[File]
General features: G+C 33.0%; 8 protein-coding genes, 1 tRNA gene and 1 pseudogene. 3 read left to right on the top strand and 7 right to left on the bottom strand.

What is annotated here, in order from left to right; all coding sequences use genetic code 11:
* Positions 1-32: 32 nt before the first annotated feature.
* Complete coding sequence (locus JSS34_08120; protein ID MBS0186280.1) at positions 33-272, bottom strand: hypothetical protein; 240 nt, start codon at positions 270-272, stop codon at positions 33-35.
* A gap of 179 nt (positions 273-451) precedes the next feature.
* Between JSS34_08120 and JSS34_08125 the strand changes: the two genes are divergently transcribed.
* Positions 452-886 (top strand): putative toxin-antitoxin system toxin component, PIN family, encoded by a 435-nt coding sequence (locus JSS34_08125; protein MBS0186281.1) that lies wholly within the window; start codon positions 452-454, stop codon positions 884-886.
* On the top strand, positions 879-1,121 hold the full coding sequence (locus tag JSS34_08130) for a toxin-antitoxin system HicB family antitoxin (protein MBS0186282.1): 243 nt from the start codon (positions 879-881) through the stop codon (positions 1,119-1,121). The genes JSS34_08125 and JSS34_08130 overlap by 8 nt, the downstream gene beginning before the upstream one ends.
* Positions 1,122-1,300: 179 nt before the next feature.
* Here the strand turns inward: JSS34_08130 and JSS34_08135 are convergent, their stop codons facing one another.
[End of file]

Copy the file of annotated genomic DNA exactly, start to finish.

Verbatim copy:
General features: G+C 33.0%; 8 protein-coding genes, 1 tRNA gene and 1 pseudogene. 3 read left to right on the top strand and 7 right to left on the bottom strand.

What is annotated here, in order from left to right; all coding sequences use genetic code 11:
* Positions 1-32: 32 nt before the first annotated feature.
* Complete coding sequence (locus JSS34_08120; protein ID MBS0186280.1) at positions 33-272, bottom strand: hypothetical protein; 240 nt, start codon at positions 270-272, stop codon at positions 33-35.
* A gap of 179 nt (positions 273-451) precedes the next feature.
* Between JSS34_08120 and JSS34_08125 the strand changes: the two genes are divergently transcribed.
* Positions 452-886 (top strand): putative toxin-antitoxin system toxin component, PIN family, encoded by a 435-nt coding sequence (locus JSS34_08125; protein MBS0186281.1) that lies wholly within the window; start codon positions 452-454, stop codon positions 884-886.
* On the top strand, positions 879-1,121 hold the full coding sequence (locus tag JSS34_08130) for a toxin-antitoxin system HicB family antitoxin (protein MBS0186282.1): 243 nt from the start codon (positions 879-881) through the stop codon (positions 1,119-1,121). The genes JSS34_08125 and JSS34_08130 overlap by 8 nt, the downstream gene beginning before the upstream one ends.
* Positions 1,122-1,300: 179 nt before the next feature.
* Here the strand turns inward: JSS34_08130 and JSS34_08135 are convergent, their stop codons facing one another.